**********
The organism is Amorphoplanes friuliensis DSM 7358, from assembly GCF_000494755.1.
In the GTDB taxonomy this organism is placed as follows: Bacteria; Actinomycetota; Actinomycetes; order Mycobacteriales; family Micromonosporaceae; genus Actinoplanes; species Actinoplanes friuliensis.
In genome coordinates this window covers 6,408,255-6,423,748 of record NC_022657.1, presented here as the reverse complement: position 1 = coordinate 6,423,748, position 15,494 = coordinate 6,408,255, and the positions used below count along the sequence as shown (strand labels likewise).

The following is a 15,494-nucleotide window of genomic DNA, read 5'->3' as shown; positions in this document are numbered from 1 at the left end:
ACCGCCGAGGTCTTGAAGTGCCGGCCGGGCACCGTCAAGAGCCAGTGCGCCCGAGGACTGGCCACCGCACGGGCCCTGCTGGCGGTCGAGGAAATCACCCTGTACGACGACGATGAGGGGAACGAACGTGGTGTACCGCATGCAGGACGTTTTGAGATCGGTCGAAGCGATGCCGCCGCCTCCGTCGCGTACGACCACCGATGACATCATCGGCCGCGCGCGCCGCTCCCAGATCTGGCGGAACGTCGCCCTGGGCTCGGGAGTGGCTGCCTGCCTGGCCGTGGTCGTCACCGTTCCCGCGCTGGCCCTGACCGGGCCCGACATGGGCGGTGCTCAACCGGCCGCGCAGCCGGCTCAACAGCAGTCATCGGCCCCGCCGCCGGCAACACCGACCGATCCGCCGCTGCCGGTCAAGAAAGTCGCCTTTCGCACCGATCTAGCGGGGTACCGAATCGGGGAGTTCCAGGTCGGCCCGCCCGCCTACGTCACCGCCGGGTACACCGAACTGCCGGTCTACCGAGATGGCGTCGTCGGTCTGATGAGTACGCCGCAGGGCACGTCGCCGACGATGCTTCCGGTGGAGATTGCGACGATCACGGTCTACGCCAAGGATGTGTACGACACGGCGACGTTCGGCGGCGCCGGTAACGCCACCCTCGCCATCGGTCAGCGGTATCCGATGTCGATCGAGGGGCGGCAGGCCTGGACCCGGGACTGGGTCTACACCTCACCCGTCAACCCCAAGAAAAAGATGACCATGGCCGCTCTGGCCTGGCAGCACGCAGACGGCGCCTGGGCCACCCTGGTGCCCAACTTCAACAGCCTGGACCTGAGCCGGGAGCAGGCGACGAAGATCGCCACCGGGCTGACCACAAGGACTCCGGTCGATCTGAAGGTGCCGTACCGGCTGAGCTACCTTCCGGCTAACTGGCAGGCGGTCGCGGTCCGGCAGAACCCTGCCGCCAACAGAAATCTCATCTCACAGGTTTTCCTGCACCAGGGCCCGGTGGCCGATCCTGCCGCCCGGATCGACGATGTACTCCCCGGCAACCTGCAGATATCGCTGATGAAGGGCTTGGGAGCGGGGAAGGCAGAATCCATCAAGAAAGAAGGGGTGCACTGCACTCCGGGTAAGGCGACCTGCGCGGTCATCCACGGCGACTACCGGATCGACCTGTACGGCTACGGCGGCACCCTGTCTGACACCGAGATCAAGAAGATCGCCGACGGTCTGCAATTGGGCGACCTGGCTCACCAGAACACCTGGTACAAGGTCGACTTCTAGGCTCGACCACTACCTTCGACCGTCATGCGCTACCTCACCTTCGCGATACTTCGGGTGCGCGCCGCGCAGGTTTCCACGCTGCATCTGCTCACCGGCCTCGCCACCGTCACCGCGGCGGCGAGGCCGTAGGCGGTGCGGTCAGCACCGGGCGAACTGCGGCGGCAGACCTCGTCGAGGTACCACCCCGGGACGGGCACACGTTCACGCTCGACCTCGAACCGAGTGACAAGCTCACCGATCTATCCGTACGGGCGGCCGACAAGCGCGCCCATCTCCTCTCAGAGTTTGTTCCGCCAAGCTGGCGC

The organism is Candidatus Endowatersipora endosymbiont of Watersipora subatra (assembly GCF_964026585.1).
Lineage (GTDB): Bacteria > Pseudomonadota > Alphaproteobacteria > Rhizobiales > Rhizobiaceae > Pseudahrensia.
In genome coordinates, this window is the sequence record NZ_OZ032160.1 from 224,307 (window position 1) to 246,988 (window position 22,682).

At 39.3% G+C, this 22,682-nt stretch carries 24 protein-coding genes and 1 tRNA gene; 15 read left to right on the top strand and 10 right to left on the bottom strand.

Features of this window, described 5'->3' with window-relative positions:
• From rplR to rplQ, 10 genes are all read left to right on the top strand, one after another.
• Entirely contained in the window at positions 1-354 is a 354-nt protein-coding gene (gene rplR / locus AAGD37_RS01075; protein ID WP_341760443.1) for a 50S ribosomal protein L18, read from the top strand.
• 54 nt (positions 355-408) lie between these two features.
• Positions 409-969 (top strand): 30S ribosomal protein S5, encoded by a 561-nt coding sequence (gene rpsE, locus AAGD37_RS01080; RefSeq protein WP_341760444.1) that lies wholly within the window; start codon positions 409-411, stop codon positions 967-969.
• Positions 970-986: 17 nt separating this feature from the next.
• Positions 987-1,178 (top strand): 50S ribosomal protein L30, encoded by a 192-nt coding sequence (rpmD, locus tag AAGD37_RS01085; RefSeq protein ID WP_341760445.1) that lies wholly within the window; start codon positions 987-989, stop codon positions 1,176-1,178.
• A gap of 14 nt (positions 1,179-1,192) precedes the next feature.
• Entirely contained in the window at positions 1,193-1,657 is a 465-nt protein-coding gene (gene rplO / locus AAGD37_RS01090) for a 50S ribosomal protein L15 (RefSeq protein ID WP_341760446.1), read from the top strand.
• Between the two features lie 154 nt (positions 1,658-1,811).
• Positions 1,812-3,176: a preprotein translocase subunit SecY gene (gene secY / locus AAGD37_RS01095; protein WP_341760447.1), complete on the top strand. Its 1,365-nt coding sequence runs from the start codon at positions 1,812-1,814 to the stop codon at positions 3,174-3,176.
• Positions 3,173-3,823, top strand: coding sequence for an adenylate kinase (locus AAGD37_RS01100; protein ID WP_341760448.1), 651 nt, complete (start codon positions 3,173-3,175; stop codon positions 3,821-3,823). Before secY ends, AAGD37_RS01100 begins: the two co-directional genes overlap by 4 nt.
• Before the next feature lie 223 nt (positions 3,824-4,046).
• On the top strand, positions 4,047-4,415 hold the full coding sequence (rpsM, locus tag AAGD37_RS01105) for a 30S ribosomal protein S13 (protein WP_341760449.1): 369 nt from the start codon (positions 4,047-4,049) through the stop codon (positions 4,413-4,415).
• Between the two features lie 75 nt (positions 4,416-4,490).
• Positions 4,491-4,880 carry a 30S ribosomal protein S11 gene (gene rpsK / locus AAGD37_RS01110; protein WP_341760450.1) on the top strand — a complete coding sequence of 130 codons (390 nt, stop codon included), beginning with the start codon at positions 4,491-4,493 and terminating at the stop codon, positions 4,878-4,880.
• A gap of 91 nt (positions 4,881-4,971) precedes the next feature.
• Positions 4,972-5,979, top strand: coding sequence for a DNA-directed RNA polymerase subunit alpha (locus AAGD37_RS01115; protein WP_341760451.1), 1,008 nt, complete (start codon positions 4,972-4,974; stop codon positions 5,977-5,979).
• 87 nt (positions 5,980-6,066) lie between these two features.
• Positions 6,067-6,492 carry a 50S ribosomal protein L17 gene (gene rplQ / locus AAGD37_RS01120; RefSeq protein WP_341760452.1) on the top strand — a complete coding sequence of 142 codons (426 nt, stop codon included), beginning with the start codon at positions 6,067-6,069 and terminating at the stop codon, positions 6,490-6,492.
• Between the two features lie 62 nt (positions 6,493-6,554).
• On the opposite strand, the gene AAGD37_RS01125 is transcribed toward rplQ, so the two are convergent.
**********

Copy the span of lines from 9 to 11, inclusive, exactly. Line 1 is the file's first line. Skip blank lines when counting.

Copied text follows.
At 39.3% G+C, this 22,682-nt stretch carries 24 protein-coding genes and 1 tRNA gene; 15 read left to right on the top strand and 10 right to left on the bottom strand.

Features of this window, described 5'->3' with window-relative positions:
• From rplR to rplQ, 10 genes are all read left to right on the top strand, one after another.